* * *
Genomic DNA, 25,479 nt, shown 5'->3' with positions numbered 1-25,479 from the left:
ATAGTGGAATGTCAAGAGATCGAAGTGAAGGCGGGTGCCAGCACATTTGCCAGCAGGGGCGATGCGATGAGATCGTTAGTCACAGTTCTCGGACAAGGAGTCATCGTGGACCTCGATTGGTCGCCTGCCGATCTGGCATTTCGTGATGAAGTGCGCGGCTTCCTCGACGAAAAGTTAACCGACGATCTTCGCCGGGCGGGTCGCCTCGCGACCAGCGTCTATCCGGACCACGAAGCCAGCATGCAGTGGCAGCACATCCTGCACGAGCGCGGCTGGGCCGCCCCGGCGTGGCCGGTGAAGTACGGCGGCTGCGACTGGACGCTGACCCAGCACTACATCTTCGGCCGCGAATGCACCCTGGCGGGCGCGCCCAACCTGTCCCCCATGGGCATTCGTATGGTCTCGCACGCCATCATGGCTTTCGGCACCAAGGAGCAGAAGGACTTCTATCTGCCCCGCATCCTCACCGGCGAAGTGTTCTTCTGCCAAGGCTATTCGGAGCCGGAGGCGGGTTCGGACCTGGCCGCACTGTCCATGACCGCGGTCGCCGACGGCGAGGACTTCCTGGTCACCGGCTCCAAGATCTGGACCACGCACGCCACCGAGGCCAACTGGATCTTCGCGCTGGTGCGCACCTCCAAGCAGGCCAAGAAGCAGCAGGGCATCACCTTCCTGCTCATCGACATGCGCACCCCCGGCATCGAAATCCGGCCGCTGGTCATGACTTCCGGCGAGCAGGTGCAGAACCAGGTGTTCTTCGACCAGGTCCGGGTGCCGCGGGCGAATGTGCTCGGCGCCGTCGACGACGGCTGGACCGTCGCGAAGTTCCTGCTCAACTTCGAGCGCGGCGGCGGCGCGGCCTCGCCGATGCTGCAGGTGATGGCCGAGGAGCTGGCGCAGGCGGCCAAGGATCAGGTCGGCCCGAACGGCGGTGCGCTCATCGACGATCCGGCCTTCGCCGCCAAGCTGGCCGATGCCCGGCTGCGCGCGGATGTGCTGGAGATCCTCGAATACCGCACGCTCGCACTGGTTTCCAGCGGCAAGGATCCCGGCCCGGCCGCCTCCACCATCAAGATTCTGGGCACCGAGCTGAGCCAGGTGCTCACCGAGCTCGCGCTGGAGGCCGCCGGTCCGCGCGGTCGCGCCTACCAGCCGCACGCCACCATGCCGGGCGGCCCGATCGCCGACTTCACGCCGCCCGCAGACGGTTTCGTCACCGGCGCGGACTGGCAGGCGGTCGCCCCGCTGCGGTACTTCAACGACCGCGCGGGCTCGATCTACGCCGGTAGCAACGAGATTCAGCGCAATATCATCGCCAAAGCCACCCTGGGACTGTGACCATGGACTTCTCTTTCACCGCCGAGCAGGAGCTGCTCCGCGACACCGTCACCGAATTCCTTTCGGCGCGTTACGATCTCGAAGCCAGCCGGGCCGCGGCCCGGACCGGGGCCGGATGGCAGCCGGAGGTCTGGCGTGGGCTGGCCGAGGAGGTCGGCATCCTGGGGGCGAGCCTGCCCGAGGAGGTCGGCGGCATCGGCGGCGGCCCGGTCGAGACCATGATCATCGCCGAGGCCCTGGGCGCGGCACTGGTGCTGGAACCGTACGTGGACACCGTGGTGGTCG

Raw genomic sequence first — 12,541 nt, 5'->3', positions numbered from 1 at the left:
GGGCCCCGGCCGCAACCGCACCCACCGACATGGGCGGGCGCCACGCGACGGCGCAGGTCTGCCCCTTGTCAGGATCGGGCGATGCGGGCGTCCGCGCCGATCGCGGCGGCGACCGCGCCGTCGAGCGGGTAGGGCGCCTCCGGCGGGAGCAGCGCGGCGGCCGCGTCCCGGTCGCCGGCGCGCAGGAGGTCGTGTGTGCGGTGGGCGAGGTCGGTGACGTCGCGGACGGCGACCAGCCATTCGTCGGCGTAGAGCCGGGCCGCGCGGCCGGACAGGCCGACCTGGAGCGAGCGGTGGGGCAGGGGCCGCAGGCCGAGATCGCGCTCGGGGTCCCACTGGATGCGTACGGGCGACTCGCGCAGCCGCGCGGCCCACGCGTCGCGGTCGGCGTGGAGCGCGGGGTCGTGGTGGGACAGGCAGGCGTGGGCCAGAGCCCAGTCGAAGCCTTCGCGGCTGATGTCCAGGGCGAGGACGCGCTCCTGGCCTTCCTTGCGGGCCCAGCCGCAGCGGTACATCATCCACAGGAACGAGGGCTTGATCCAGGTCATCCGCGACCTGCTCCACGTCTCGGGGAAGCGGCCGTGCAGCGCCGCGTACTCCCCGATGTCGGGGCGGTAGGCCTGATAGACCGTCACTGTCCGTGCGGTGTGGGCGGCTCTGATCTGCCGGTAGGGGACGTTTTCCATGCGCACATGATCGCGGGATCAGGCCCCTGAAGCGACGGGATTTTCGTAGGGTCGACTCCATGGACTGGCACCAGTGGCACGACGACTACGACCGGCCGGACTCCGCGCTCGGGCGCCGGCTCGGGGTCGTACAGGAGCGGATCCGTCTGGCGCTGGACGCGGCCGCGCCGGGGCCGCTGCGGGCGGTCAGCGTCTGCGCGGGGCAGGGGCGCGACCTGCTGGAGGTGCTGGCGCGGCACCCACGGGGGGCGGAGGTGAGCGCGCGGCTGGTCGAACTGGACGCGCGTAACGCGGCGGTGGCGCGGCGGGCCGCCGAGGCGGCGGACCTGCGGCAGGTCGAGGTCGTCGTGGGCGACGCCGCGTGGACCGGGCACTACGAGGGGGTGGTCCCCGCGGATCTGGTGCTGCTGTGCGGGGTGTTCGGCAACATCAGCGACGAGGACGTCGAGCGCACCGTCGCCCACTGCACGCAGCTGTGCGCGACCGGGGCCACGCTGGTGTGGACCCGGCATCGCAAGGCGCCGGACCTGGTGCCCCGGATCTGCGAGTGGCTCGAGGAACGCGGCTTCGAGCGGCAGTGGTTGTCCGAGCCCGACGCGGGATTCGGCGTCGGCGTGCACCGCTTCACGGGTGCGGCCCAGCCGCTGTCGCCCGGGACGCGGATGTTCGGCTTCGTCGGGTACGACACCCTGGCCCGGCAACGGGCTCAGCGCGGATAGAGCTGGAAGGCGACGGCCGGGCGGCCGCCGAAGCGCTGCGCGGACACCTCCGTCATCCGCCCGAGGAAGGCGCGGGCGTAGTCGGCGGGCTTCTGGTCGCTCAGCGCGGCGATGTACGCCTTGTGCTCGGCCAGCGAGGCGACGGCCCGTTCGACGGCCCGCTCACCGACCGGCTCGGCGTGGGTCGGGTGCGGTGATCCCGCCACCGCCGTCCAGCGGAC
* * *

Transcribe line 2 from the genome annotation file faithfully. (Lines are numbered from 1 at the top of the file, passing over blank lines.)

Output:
ATAGTGGAATGTCAAGAGATCGAAGTGAAGGCGGGTGCCAGCACATTTGCCAGCAGGGGCGATGCGATGAGATCGTTAGTCACAGTTCTCGGACAAGGAGTCATCGTGGACCTCGATTGGTCGCCTGCCGATCTGGCATTTCGTGATGAAGTGCGCGGCTTCCTCGACGAAAAGTTAACCGACGATCTTCGCCGGGCGGGTCGCCTCGCGACCAGCGTCTATCCGGACCACGAAGCCAGCATGCAGTGGCAGCACATCCTGCACGAGCGCGGCTGGGCCGCCCCGGCGTGGCCGGTGAAGTACGGCGGCTGCGACTGGACGCTGACCCAGCACTACATCTTCGGCCGCGAATGCACCCTGGCGGGCGCGCCCAACCTGTCCCCCATGGGCATTCGTATGGTCTCGCACGCCATCATGGCTTTCGGCACCAAGGAGCAGAAGGACTTCTATCTGCCCCGCATCCTCACCGGCGAAGTGTTCTTCTGCCAAGGCTATTCGGAGCCGGAGGCGGGTTCGGACCTGGCCGCACTGTCCATGACCGCGGTCGCCGACGGCGAGGACTTCCTGGTCACCGGCTCCAAGATCTGGACCACGCACGCCACCGAGGCCAACTGGATCTTCGCGCTGGTGCGCACCTCCAAGCAGGCCAAGAAGCAGCAGGGCATCACCTTCCTGCTCATCGACATGCGCACCCCCGGCATCGAAATCCGGCCGCTGGTCATGACTTCCGGCGAGCAGGTGCAGAACCAGGTGTTCTTCGACCAGGTCCGGGTGCCGCGGGCGAATGTGCTCGGCGCCGTCGACGACGGCTGGACCGTCGCGAAGTTCCTGCTCAACTTCGAGCGCGGCGGCGGCGCGGCCTCGCCGATGCTGCAGGTGATGGCCGAGGAGCTGGCGCAGGCGGCCAAGGATCAGGTCGGCCCGAACGGCGGTGCGCTCATCGACGATCCGGCCTTCGCCGCCAAGCTGGCCGATGCCCGGCTGCGCGCGGATGTGCTGGAGATCCTCGAATACCGCACGCTCGCACTGGTTTCCAGCGGCAAGGATCCCGGCCCGGCCGCCTCCACCATCAAGATTCTGGGCACCGAGCTGAGCCAGGTGCTCACCGAGCTCGCGCTGGAGGCCGCCGGTCCGCGCGGTCGCGCCTACCAGCCGCACGCCACCATGCCGGGCGGCCCGATCGCCGACTTCACGCCGCCCGCAGACGGTTTCGTCACCGGCGCGGACTGGCAGGCGGTCGCCCCGCTGCGGTACTTCAACGACCGCGCGGGCTCGATCTACGCCGGTAGCAACGAGATTCAGCGCAATATCATCGCCAAAGCCACCCTGGGACTGTGACCATGGACTTCTCTTTCACCGCCGAGCAGGAGCTGCTCCGCGACACCGTCACCGAATTCCTTTCGGCGCGTTACGATCTCGAAGCCAGCCGGGCCGCGGCCCGGACCGGGGCCGGATGGCAGCCGGAGGTCTGGCGTGGGCTGGCCGAGGAGGTCGGCATCCTGGGGGCGAGCCTGCCCGAGGAGGTCGGCGGCATCGGCGGCGGCCCGGTCGAGACCATGATCATCGCCGAGGCCCTGGGCGCGGCACTGGTGCTGGAACCGTACGTGGACACCGTGGTGGTCG